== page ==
- The Washington Times - Thursday, November 10, 2005

The Supreme Court has agreed to decide if our laws and Constitution require President Bush to try al Qaeda terrorists in a more permissive venue than the military tribunals George Washington used for British spies. The answer is no.

In 1780, a Continental patrol intercepted British Maj. John Andre, dressed in civilian clothes, sneaking toward British lines after visiting Gen. Benedict Arnold at West Point. Andre carried secret papers from the traitorous Arnold in his boot.

Gen. Washington handed the dashing and courageous Andre over to a military tribunal for trial, which determined he “ought to be considered a spy from the enemy, and that, agreeably to the law and usage of nations… he ought to suffer death.”

Andre appealed to Washington, asking only to be executed like a gentleman by firing squad, not hanged as spies normally were. “Sympathy toward a soldier will surely induce your Excellency and a military tribunal to adapt the mode of my death to the feelings of a man of honor,” said Andre.

Washington was unmoved. When he failed to persuade the British to trade Andre for the ignominious Arnold (who had fled), he approved Andre’s hanging.

Seven years later, Washington presided at the Constitutional Convention, where the Framers crafted Article 1, Section 8, Clause 10. It says: “Congress shall have power… to define and punish… offenses against the law of nations.”

In 1942, during World War II, the FBI arrested a group of Nazi saboteurs who had infiltrated the United States via submarine. President Roosevelt ordered them tried by military tribunal. They appealed to the Supreme Court. In Ex Parte Quirin, the court cited Article 1, Section 8, Clause 10, and provisions in the Articles of War enacted by Congress under that clause, in upholding Roosevelt’s tribunal.

“From the very beginning of its history, this court has recognized and applied the law of war as including that part of the law of nations which prescribes for the conduct of war, the status, rights and duties of enemy nations as well as enemy individuals,” said the court. “By the Articles of War… Congress has explicitly provided, so far as it may constitutionally do so, that military tribunals shall have jurisdiction to try offenders for offenses against the law of war in appropriate cases.”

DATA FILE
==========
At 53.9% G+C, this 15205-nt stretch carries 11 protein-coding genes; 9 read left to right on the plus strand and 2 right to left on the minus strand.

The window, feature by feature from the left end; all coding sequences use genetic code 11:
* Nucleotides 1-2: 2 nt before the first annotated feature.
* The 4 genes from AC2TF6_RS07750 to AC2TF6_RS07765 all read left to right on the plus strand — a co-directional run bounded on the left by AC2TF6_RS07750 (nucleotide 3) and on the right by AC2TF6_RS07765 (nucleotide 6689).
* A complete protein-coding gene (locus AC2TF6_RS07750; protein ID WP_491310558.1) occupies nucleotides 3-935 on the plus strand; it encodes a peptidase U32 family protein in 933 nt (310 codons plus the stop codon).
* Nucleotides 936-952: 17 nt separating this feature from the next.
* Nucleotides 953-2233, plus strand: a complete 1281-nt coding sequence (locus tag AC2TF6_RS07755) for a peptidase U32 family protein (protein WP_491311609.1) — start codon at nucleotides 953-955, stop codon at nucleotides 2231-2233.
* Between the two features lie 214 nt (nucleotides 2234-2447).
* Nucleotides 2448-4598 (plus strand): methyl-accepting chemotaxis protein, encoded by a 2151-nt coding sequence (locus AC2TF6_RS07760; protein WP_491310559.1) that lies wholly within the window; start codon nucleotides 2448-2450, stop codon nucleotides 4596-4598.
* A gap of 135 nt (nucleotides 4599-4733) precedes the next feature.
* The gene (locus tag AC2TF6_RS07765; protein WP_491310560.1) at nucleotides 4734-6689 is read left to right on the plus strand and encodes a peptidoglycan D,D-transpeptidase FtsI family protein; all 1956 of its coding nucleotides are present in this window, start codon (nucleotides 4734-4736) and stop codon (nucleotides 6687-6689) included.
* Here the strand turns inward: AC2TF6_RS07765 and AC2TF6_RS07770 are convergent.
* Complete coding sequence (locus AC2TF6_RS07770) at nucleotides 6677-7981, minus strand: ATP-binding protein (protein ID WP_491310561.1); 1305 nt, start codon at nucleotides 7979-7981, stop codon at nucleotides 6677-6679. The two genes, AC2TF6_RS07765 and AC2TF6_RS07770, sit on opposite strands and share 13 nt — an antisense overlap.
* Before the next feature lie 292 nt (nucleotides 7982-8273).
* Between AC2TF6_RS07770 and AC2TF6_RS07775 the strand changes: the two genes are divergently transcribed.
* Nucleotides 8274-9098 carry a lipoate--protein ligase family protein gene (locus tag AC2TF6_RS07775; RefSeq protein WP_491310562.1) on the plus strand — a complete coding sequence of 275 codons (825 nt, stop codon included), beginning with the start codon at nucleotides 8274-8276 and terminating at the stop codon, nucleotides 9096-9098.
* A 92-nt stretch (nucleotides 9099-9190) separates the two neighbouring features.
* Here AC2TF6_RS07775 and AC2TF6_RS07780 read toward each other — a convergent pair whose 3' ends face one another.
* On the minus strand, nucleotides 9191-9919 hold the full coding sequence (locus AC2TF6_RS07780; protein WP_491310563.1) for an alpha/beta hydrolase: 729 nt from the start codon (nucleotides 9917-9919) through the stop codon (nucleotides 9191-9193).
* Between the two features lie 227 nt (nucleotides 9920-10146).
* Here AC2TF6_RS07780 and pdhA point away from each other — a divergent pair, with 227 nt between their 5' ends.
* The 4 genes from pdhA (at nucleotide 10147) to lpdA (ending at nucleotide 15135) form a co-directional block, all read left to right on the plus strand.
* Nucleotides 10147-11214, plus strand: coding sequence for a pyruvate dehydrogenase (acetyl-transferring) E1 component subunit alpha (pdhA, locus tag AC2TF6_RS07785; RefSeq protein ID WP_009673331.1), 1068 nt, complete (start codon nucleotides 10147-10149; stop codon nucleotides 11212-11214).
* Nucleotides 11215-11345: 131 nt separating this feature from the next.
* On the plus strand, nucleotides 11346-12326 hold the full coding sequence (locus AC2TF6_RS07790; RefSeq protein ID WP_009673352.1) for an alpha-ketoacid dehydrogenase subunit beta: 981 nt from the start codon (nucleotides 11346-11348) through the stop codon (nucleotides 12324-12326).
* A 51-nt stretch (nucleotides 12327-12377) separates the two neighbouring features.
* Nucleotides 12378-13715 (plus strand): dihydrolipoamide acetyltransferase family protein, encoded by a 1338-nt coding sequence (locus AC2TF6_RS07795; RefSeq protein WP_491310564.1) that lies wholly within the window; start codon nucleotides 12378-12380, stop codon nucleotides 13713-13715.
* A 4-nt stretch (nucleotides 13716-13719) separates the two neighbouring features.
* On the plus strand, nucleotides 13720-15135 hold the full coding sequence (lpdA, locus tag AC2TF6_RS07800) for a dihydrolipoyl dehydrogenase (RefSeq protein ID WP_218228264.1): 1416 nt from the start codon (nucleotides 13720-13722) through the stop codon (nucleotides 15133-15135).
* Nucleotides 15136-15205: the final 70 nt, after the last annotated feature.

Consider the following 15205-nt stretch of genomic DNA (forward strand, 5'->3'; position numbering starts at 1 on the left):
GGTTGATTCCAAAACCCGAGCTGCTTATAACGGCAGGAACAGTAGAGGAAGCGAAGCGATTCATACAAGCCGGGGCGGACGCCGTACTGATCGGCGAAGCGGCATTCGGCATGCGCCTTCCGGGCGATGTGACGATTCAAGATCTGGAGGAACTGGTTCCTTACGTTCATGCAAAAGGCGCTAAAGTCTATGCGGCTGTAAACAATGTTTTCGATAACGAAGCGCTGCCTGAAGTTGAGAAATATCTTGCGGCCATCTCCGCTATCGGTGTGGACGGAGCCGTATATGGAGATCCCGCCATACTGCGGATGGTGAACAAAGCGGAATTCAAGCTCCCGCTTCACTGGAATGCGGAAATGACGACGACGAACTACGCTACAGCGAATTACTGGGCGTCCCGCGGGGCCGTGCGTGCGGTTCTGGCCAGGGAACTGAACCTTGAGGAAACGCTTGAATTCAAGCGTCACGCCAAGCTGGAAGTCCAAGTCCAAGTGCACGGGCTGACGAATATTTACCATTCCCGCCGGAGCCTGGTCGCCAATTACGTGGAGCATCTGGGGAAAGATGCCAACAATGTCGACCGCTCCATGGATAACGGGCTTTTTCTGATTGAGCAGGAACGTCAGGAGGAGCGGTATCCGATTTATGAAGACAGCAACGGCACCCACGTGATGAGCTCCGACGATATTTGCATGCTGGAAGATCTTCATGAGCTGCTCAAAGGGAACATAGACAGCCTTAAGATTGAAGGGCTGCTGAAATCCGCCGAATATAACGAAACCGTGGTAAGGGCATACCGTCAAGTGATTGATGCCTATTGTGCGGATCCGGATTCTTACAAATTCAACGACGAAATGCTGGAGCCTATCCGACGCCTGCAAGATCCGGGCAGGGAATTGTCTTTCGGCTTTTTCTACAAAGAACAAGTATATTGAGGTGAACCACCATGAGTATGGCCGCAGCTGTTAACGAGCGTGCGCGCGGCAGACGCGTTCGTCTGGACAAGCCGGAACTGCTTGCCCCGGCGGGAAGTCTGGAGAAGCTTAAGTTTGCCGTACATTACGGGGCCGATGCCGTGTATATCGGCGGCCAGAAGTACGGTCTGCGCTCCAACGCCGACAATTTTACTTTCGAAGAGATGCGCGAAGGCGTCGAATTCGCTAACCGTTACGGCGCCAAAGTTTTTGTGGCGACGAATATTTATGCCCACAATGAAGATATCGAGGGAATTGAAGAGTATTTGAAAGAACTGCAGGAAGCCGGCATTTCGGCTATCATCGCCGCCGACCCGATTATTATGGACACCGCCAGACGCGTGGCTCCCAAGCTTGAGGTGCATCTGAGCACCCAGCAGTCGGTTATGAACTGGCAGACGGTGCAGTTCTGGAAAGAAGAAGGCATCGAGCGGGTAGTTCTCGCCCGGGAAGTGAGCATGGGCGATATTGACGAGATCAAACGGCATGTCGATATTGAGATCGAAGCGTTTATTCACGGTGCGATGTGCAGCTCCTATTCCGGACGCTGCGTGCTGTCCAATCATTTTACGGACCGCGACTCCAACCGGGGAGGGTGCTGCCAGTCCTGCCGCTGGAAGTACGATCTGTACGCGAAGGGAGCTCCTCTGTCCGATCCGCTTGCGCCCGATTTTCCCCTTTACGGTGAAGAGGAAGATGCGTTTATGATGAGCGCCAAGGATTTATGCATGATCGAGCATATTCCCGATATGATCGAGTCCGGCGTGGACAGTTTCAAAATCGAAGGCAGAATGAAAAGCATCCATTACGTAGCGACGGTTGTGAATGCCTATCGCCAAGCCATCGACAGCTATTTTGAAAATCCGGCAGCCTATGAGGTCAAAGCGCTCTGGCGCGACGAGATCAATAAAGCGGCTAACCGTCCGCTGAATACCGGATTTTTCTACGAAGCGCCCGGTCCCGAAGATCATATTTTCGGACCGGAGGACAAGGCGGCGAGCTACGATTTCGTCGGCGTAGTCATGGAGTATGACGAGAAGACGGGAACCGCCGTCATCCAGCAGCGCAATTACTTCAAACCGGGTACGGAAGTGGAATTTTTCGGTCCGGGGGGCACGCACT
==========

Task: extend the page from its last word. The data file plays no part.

The court noted that the law of war had long recognized a distinction between “lawful and unlawful combatants,” with the latter “subject to trial and punishment by military tribunals for acts which render their belligerency unlawful.”

“Such was the practice of our own military authorities before the adoption of the Constitution, and during the Mexican and Civil Wars,” said the court. In footnotes, it listed numerous cases — including Maj. John Andre’s.

After terrorists directed by Osama bin Laden killed 3,000 people in America four years ago, Congress authorized the president to use “all necessary and appropriate force against those nations, organizations or persons he determines planned, authorized, committed or aided the terrorist attacks that occurred on September 11, 2001.”

President Bush then ordered use of military tribunals to try al Qaeda members charged as unlawful combatants. Among the sources of authority Mr. Bush cited for this order were sections 821 and 836 of Title 10 of the U.S. Code. These are the contemporary laws Congress has enacted under Article 1, Section 8, Clause 10 to authorize military tribunals.

After U.S. forces invaded Afghanistan, they took custody of Salih Hamdan. He admitted in an affidavit he was bin Laden’s driver. A brief submitted in federal court by the U.S. solicitor general’s office alleged Hamdan also served as bin Laden’s bodyguard and “was aware during this period that bin Laden and his associates had participated in attacks against U.S. citizens and property, including the September 11 attacks.”

President Bush designated Hamdan as eligible for trial by military tribunal, and Hamdan was charged with terrorism-related crimes, including conspiracy to attack civilians. He appealed in federal court, arguing he deserved to be treated as a prisoner of war under the Geneva Convention and that Mr. Bush had no authority to establish military tribunals.

In July, an opinion by the U.S Court of Appeals for the District of Columbia, joined by then-appellate Judge John Roberts, ruled al Qaeda is not a party to the Geneva Convention and that Congress had constitutionally authorized military tribunals in the sections of the law cited by President Bush.

As Hamdan’s case goes to the Supreme Court, liberals will ignore the law and the Constitution, and argue that a military tribunal is not a fitting instrument of justice for an enlightened society. Yet, if it was fitting for Maj. Andre, it is certainly more than fitting for bin Laden’s bodyguard-chauffeur.

Terence P. Jeffrey is a nationally syndicated columnist.

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